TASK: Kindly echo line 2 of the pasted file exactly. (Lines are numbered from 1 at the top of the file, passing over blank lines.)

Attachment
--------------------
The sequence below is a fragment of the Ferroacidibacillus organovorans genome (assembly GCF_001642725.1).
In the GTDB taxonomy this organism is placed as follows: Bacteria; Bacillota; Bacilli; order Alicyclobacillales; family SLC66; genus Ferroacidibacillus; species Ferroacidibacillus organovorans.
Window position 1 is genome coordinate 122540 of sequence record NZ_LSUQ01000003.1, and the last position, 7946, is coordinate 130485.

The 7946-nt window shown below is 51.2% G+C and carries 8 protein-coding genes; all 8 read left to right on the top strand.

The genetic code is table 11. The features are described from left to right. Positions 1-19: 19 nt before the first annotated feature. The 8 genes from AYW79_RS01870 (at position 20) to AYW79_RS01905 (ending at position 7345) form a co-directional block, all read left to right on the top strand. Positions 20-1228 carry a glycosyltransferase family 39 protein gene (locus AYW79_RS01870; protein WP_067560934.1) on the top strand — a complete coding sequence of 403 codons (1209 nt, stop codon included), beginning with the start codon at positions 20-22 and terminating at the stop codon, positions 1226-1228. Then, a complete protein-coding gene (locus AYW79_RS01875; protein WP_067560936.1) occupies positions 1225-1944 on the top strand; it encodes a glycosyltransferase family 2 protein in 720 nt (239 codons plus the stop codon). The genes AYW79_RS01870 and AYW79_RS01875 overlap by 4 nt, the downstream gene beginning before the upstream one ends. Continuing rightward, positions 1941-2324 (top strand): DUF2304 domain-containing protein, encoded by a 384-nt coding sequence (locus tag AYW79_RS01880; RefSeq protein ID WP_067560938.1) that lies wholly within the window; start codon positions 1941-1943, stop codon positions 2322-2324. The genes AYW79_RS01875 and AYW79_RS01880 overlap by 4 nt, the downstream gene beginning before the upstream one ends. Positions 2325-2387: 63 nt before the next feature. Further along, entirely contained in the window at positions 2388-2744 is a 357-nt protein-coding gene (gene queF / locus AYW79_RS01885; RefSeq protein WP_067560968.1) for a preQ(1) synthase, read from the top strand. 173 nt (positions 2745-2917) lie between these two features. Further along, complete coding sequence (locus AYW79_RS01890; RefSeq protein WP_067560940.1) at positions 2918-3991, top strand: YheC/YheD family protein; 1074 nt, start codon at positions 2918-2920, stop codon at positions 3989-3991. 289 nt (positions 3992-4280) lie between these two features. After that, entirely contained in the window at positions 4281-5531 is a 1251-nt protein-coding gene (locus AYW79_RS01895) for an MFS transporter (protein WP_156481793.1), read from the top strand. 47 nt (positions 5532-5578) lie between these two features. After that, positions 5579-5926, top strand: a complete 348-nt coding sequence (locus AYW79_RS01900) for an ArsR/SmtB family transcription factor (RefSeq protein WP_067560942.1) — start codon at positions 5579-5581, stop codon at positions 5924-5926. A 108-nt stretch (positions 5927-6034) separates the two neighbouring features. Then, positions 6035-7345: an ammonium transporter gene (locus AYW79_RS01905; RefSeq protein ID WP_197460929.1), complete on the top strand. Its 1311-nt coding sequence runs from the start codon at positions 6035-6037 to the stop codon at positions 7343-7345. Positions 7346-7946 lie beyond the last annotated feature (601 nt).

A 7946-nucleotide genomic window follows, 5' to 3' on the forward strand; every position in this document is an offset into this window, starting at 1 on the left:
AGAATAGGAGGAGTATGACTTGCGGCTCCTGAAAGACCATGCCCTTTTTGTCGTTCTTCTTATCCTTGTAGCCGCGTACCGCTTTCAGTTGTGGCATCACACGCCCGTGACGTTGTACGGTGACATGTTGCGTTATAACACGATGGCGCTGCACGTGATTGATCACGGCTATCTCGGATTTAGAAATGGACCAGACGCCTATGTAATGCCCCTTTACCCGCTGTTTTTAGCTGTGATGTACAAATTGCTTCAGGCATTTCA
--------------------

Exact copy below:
In the GTDB taxonomy this organism is placed as follows: Bacteria; Bacillota; Bacilli; order Alicyclobacillales; family SLC66; genus Ferroacidibacillus; species Ferroacidibacillus organovorans.